Man gets 17 months for apartment, Quality Inn fires
Originally published January 7, 2013 at 4:43 p.m., updated January 7, 2013 at 8:31 p.m.
A 41-year-old Vancouver man was sentenced Monday in Clark County Superior Court to 17 months’ prison for setting fire first to his apartment and, three days later, to his room at the Hazel Dell Quality Inn.
Through a Spanish-language interpreter, Angel Torres-Reyna pleaded guilty Monday to two counts of second-degree arson and one count of third-degree assault in exchange for reduced charges. He was originally charged with two counts of first-degree arson and one count of third-degree assault. A first-degree arson conviction would have involved a longer prison sentence.
The Clark County Prosecuting Attorney’s Office made the plea agreement because prosecutors were uncertain they would prevail had the two arson cases been tried separately, said Deputy Prosecutor Anna Klein. A plea agreement also saves the expense of a trial, or possibly two, in this case.
“It was a tactical move, and the sentence was not much less than he would have gotten in trial,” Klein said.
Seventeen months in prison is the maximum sentence for second-degree arson; a first-degree arson conviction would have added about nine to 17 months, Klein said.
Torres-Reyna also will be ordered to pay $322,312 in restitution, though many convicts are unable to pay.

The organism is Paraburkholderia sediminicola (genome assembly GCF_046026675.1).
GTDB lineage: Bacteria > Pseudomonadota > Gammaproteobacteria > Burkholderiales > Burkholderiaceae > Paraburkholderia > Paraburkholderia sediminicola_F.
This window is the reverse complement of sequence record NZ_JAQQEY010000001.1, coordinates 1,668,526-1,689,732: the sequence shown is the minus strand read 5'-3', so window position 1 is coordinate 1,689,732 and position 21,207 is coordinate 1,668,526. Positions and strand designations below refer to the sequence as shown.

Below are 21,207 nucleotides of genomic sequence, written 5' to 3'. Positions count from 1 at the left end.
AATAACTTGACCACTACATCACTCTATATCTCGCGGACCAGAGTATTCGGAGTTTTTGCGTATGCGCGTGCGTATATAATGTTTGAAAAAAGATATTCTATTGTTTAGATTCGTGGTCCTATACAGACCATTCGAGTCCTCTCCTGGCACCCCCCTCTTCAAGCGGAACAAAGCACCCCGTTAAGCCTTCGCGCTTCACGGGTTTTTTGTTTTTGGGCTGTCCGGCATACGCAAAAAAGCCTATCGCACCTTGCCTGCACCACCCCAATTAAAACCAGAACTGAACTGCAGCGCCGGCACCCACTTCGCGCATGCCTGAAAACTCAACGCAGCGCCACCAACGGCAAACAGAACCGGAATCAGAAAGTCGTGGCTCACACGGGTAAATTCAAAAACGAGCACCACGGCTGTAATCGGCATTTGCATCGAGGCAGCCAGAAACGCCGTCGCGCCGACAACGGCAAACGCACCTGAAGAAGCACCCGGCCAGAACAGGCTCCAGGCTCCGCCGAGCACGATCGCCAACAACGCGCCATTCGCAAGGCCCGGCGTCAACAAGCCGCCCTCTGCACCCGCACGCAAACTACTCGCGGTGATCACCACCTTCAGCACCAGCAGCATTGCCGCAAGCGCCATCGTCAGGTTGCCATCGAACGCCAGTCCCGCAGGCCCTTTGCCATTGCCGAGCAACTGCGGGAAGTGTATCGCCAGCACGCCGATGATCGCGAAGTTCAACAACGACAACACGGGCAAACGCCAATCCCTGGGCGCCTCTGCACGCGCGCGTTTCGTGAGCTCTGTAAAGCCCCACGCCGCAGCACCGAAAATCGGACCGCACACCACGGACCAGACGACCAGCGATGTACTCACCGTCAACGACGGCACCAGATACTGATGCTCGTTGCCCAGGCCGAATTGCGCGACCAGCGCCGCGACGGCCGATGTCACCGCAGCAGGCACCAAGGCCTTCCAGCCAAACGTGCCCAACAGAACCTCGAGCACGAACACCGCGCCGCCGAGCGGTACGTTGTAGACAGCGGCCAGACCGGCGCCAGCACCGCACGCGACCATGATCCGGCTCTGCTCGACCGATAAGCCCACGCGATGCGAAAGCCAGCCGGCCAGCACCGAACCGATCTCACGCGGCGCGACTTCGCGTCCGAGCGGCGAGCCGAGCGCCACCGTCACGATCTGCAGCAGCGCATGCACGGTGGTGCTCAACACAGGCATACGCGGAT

When Judge Scott Collier asked Torres-Reyna if he would like to say anything before sentencing, he declined through his interpreter.
“What I’d like to hear from you is the potential harm, not just property damage, you caused,” Collier said. “When you set fire to the hotel, there were people in the hotel, firefighters. It puts them at serious risk.”
“I’m going to accept the plea agreement but a little bit begrudgingly,” the judge said.
Torres-Reyna set fire Sept. 27 to his apartment at Willowbrook Apartments on Northeast 51st Street in the Truman neighborhood. Two days later, he set fire to the hotel room, provided to him by the American Red Cross, at 7001 N.E. Highway 99. He climbed onto the hotel roof and refused to come down when firefighters tried to rescue him.
He kicked a rescue ladder and caused a firefighter to tumble to the ground, prompting the third-degree assault charge. The ladder struck a vehicle and broke out its window. From his perch, Torres-Reyna kept police at bay for four hours.
Several other hotel guests, also displaced by the Willowbrook Apartments fire, were evacuated during the hotel fire and subsequent standoff.
Initially, police expressed concerns that Torres-Reyna might be mentally ill. He received a mental health evaluation and was found competent Nov. 30 to stand trial.
He is under an immigration hold placed by the federal Immigration and Customs Enforcement agency. It’s unclear whether he’ll serve out his sentence before being deported.